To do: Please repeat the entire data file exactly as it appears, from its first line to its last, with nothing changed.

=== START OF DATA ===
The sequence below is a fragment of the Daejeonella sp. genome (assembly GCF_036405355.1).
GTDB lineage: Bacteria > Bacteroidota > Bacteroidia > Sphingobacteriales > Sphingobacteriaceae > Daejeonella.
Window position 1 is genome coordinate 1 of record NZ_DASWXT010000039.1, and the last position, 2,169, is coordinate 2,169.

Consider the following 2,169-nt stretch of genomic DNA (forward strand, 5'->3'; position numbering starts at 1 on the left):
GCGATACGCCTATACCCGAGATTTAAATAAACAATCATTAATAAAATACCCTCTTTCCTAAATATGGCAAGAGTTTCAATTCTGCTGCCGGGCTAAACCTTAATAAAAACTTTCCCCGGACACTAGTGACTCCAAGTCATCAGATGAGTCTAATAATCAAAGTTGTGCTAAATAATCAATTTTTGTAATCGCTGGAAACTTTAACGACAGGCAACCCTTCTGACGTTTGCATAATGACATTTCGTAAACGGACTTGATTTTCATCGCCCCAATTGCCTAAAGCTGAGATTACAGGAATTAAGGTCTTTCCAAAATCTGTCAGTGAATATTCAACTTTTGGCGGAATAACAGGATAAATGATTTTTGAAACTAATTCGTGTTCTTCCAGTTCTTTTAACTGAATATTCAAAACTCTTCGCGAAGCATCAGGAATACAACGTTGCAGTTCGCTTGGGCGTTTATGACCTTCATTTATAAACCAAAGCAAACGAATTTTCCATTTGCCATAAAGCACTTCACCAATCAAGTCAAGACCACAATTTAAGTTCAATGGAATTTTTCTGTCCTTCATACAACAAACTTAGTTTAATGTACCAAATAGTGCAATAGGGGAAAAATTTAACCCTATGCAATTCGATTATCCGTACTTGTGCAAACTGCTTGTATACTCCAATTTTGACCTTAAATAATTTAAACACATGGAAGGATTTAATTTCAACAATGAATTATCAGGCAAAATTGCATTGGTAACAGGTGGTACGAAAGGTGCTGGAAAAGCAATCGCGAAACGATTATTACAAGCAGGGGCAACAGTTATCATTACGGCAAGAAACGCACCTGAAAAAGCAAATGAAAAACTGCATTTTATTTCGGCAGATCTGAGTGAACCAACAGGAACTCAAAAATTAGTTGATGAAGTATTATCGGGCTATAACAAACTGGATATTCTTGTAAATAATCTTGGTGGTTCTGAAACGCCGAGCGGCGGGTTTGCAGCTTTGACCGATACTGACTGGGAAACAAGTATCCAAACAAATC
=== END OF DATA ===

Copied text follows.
The sequence below is a fragment of the Daejeonella sp. genome (assembly GCF_036405355.1).
GTDB lineage: Bacteria > Bacteroidota > Bacteroidia > Sphingobacteriales > Sphingobacteriaceae > Daejeonella.
Window position 1 is genome coordinate 1 of record NZ_DASWXT010000039.1, and the last position, 2,169, is coordinate 2,169.

Consider the following 2,169-nt stretch of genomic DNA (forward strand, 5'->3'; position numbering starts at 1 on the left):
GCGATACGCCTATACCCGAGATTTAAATAAACAATCATTAATAAAATACCCTCTTTCCTAAATATGGCAAGAGTTTCAATTCTGCTGCCGGGCTAAACCTTAATAAAAACTTTCCCCGGACACTAGTGACTCCAAGTCATCAGATGAGTCTAATAATCAAAGTTGTGCTAAATAATCAATTTTTGTAATCGCTGGAAACTTTAACGACAGGCAACCCTTCTGACGTTTGCATAATGACATTTCGTAAACGGACTTGATTTTCATCGCCCCAATTGCCTAAAGCTGAGATTACAGGAATTAAGGTCTTTCCAAAATCTGTCAGTGAATATTCAACTTTTGGCGGAATAACAGGATAAATGATTTTTGAAACTAATTCGTGTTCTTCCAGTTCTTTTAACTGAATATTCAAAACTCTTCGCGAAGCATCAGGAATACAACGTTGCAGTTCGCTTGGGCGTTTATGACCTTCATTTATAAACCAAAGCAAACGAATTTTCCATTTGCCATAAAGCACTTCACCAATCAAGTCAAGACCACAATTTAAGTTCAATGGAATTTTTCTGTCCTTCATACAACAAACTTAGTTTAATGTACCAAATAGTGCAATAGGGGAAAAATTTAACCCTATGCAATTCGATTATCCGTACTTGTGCAAACTGCTTGTATACTCCAATTTTGACCTTAAATAATTTAAACACATGGAAGGATTTAATTTCAACAATGAATTATCAGGCAAAATTGCATTGGTAACAGGTGGTACGAAAGGTGCTGGAAAAGCAATCGCGAAACGATTATTACAAGCAGGGGCAACAGTTATCATTACGGCAAGAAACGCACCTGAAAAAGCAAATGAAAAACTGCATTTTATTTCGGCAGATCTGAGTGAACCAACAGGAACTCAAAAATTAGTTGATGAAGTATTATCGGGCTATAACAAACTGGATATTCTTGTAAATAATCTTGGTGGTTCTGAAACGCCGAGCGGCGGGTTTGCAGCTTTGACCGATACTGACTGGGAAACAAGTATCCAAACAAATC